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Kyle Rudolph Breaking Down the Non Call That Sent the Saints Home is Pure Football Porn

Ahhh, football is back. Its a fresh slate for all 32 teams (yes even you Miami Dolphins) which means hope and positivity for each fanbase is at an all time high. It is technically possible for any team, to come out of nowhere like the San Francisco 49er did last year, and be a Super Bowl contender. There of course will be teams who have all the talent in the world but for some reason or another, just can’t get over that hump. As always, I can predict that team will yet again be the New Orleans Saints. 

After the Minneapolis Miracle, the missed PI call against the Rams and then the no call on Kyle Rudolph in the 2020 Wild Card game, it just looks like it’s death, taxes, and Saints postseason heartbreak.  

Kyle Rudolph recently discussed this no call and why in his view, that was NOT offensive pass interference. To him, it’s all about the nuance between creating separation and maintaining separation. 

Create= flag 

Maintain= A OK 

On this week’s Bussin With The Boys Episode, Will, a defensive player, decided to probe Kyle on that pivotal play that sent the Saints home packing (again). 

“The whole push off thing,” Will began. “The Saints got slighted by their own rule they created the year before.”

Rudolph vehemently disagreed. “The rule was put in for them. For the NFL to have a chance to vindicate, hey we put this rule in for you? You don’t even have to challenge it. It’s a scoring play. We’re going to take the time and look at it, and they still couldn’t overrule it? That’s where I know it was just football.”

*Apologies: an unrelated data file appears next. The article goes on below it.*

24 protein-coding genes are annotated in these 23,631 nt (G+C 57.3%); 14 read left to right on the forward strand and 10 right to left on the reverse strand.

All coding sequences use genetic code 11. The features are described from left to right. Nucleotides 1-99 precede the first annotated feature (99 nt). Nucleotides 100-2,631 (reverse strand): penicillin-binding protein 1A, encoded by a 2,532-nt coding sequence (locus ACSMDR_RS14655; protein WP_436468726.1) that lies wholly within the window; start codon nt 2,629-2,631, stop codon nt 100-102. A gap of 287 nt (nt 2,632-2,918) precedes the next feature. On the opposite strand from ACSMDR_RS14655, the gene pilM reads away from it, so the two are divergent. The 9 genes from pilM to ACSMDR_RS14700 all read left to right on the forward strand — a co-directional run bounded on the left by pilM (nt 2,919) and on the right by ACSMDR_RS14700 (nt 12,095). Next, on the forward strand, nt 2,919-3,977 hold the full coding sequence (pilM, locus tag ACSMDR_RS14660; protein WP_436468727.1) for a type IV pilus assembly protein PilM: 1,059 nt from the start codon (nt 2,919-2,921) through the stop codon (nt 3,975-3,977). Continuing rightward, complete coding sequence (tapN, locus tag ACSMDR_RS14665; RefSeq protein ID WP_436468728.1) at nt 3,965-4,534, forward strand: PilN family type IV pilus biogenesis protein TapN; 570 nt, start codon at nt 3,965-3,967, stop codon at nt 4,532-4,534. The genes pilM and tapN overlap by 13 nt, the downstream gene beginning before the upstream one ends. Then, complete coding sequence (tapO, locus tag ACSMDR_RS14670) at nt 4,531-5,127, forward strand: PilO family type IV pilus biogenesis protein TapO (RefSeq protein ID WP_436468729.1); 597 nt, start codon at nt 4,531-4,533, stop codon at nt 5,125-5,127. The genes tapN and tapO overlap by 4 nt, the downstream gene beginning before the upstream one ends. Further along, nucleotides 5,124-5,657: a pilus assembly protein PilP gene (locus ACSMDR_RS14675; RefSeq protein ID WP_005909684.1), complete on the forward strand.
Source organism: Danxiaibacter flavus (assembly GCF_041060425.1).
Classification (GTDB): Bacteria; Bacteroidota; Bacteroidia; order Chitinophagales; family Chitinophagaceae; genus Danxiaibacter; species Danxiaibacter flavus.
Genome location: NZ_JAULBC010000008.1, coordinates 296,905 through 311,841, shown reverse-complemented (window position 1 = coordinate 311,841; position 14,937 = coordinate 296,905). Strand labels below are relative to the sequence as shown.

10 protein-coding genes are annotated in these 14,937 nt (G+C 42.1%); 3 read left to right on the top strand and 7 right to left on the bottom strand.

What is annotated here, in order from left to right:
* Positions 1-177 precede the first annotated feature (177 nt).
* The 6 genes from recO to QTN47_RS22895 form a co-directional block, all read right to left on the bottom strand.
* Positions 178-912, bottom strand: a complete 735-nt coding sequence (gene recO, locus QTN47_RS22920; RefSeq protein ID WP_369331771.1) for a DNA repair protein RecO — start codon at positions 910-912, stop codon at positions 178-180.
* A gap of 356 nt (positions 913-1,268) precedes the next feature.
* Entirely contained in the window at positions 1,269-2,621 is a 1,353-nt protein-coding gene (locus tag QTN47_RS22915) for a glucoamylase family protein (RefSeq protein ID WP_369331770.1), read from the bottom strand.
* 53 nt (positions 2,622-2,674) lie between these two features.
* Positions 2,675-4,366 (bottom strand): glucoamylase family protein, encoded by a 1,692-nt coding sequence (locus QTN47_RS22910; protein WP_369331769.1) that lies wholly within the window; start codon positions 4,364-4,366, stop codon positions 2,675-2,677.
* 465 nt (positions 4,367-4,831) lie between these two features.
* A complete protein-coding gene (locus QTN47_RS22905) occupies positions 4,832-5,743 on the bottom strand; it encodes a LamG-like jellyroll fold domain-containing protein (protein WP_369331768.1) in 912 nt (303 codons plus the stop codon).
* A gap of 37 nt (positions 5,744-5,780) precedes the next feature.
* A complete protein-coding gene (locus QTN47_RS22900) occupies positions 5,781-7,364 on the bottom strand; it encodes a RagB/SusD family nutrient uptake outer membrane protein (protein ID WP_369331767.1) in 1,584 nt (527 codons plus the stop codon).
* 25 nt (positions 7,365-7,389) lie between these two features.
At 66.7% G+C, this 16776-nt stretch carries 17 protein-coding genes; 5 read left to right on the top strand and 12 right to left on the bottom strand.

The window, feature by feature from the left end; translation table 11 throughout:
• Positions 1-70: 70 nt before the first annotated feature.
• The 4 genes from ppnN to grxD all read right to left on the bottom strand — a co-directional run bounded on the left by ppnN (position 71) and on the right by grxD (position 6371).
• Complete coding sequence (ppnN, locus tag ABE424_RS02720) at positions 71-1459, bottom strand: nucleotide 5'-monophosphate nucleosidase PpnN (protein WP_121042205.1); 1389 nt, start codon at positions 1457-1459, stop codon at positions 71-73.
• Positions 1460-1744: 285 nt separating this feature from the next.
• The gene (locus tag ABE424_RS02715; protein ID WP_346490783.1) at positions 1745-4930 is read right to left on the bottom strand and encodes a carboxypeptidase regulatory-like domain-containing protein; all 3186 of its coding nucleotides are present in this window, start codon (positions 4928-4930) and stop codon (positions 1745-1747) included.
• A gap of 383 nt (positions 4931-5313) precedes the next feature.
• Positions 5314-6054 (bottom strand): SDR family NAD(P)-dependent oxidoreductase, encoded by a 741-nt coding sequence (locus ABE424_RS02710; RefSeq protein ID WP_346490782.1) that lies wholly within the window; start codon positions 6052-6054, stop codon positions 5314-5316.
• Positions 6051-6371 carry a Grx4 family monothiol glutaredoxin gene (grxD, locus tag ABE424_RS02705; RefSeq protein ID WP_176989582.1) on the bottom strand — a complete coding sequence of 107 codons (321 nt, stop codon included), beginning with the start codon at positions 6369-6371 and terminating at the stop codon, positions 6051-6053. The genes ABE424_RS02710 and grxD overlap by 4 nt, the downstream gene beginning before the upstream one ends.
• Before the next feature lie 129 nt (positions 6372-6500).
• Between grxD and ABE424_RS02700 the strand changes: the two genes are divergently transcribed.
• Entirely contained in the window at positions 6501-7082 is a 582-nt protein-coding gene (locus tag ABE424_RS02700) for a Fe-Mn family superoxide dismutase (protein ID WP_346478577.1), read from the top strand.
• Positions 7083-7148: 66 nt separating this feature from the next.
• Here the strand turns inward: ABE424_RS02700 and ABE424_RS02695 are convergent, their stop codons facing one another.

Kyle further explained his perspective:

If we had been close together, and I had pushed him away from me? It’s what George Kittle did in the Super Bowl. He was running right next to that guy and then extended the arm. If he would have just held him at arms distance away, you’re going to get away with that every time because your arm is already extended and then you just remove your arm from him and make the catch. If you create the separation instead of keep the separation? They’re going to call it every time. Because that’s what they’re looking for -- the extension. On that play, we were going back and forth, he was grabbing me, I knew the ball was coming. It was cover zero, quarterback draw, the only outlet for us was to throw the fade on the back side. So I knew it was coming right away, and I was like, you can grab me. I’d much rather have a smaller guy create contact, try to grab me, because they’re way faster and way more athletic and if they give me some space, they can close the ground in a split second. So once he started grabbing me, I was like, OK, I’ll let you grab me, I’ll keep you at bay, and then I’ll make a play on the ball. … It wasn’t called, so it was not offensive pass interference. If they had the chance to overturn that call on a game winning touchdown in New Orleans where the rule was created, that was it. That’s my story and I’m sticking with it.

Of course, it was a controversial call. Several retired NFL referees weighed in the aftermath of the game.

The bottom line is that the replay referees could not justify pass interference in large part because no penalty had been called on the field. 

Whether you agree or disagree with judgment calls like this has a lot to do with who you root for, of course, but also whether you are offensive or defensive-minded. You can tell Will Compton, the linebacker, sides with the defense while Rudolph, the pass catcher, will always side with the offense. If you’re a Saints fan? You probably think that you can’t catch a break either way. And if this kept happening to the Cowboys I can tell you right now, I would still be incensed to this very moment. I’m sorry, Dez caught it. 

But that’s football, and I’d rather be bitching about bad calls than have no games at all.

The full conversation is worth a listen. For the entire Youtube, link is below.